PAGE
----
Southern fast-food chains are taking over the rest of America

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NYC Chick-Fil-A Reopens Following Health Violations

For years, Southern transplants in New York City complained about the lack of Chick-fil-A.

Then, in 2015, their prayers for chicken sandwiches were answered, with the opening of the first stand-alone Manhattan Chick-fil-A restaurant. On Tuesday, the company announced plans to open its second Manhattan location.

Chick-fil-A isn't the only Southern chain gearing up for a Northern expansion.

See what it was like when the first Chick-fil-A opened in NYC:

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Chick-fil-a October Manhattan restaurant opening
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Southern fast-food chains are taking over the rest of America
Pedestrians walk past a Chick-fil-A restaurant in New York, U.S., on Friday, Oct. 2, 2015. Chick-fil-A, the Southern chicken-sandwich chain that has drawn both controversy and copycats over the years, has finally arrived in New York. The company will open a 5,000-square-foot (465-square-meter), three-level restaurant in Manhattan's Garment District that will be the chain's largest location in the nation. Photographer: Michael Nagle/Bloomberg via Getty Images
Chicken nuggets, french fries, and a fried chicken sandwich are arranged for a photograph during an event ahead of the grand opening for a Chick-fil-A restaurant in New York, U.S., on Friday, Oct. 2, 2015. Chick-fil-A, the Southern chicken-sandwich chain that has drawn both controversy and copycats over the years, has finally arrived in New York. The company will open a 5,000-square-foot (465-square-meter), three-level restaurant in Manhattan's Garment District that will be the chain's largest location in the nation. Photographer: Michael Nagle/Bloomberg via Getty Images
An employees gives chicken sandwich samples to guests during an event ahead of the grand opening for a Chick-fil-A restaurant in New York, U.S., on Friday, Oct. 2, 2015. Chick-fil-A, the Southern chicken-sandwich chain that has drawn both controversy and copycats over the years, has finally arrived in New York. The company will open a 5,000-square-foot (465-square-meter), three-level restaurant in Manhattan's Garment District that will be the chain's largest location in the nation. Photographer: Michael Nagle/Bloomberg via Getty Images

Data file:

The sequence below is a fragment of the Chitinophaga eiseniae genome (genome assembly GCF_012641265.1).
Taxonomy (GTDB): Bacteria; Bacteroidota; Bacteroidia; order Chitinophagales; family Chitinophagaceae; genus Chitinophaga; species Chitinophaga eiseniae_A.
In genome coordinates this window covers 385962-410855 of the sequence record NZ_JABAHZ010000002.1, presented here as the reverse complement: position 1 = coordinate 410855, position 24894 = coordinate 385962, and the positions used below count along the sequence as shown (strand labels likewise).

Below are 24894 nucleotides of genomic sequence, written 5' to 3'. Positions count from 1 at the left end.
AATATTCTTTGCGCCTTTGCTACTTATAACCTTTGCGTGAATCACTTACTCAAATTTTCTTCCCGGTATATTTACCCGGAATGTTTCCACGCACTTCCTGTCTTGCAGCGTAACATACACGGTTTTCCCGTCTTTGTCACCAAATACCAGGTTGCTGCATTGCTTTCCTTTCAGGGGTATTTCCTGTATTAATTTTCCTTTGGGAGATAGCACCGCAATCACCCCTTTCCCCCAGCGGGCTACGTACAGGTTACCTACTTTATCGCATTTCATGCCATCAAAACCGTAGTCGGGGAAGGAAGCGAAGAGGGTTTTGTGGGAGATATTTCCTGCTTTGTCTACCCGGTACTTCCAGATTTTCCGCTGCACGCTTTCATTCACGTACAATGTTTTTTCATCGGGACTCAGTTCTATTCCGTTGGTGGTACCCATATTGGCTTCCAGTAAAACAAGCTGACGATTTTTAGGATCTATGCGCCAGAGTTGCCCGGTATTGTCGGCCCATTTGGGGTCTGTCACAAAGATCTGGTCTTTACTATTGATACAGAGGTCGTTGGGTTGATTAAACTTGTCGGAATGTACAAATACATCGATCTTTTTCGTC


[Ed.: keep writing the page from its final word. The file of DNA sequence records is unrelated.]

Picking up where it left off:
A employee picks up a fried chicken sandwich during an event ahead of the grand opening for a Chick-fil-A restaurant in New York, U.S., on Friday, Oct. 2, 2015. Chick-fil-A, the Southern chicken-sandwich chain that has drawn both controversy and copycats over the years, has finally arrived in New York. The company will open a 5,000-square-foot (465-square-meter), three-level restaurant in Manhattan's Garment District that will be the chain's largest location in the nation. Photographer: Michael Nagle/Bloomberg via Getty Images
An employee prepares chicken nuggets for guests during an event ahead of the grand opening for a Chick-fil-A restaurant in New York, U.S., on Friday, Oct. 2, 2015. Chick-fil-A, the Southern chicken-sandwich chain that has drawn both controversy and copycats over the years, has finally arrived in New York. The company will open a 5,000-square-foot (465-square-meter), three-level restaurant in Manhattan's Garment District that will be the chain's largest location in the nation. Photographer: Michael Nagle/Bloomberg via Getty Images
An employee prepares food for guests during an event ahead of the grand opening for a Chick-fil-A restaurant in New York, U.S., on Friday, Oct. 2, 2015. Chick-fil-A, the Southern chicken-sandwich chain that has drawn both controversy and copycats over the years, has finally arrived in New York. The company will open a 5,000-square-foot (465-square-meter), three-level restaurant in Manhattan's Garment District that will be the chain's largest location in the nation. Photographer: Michael Nagle/Bloomberg via Getty Images
Employees prepare fried chicken sandwiches for guests during an event ahead of the grand opening for a Chick-fil-A restaurant in New York, U.S., on Friday, Oct. 2, 2015. Chick-fil-A, the Southern chicken-sandwich chain that has drawn both controversy and copycats over the years, has finally arrived in New York. The company will open a 5,000-square-foot (465-square-meter), three-level restaurant in Manhattan's Garment District that will be the chain's largest location in the nation. Photographer: Michael Nagle/Bloomberg via Getty Images
Employees wash vegetables during an event ahead of the grand opening for a Chick-fil-A restaurant in New York, U.S., on Friday, Oct. 2, 2015. Chick-fil-A, the Southern chicken-sandwich chain that has drawn both controversy and copycats over the years, has finally arrived in New York. The company will open a 5,000-square-foot (465-square-meter), three-level restaurant in Manhattan's Garment District that will be the chain's largest location in the nation. Photographer: Michael Nagle/Bloomberg via Getty Images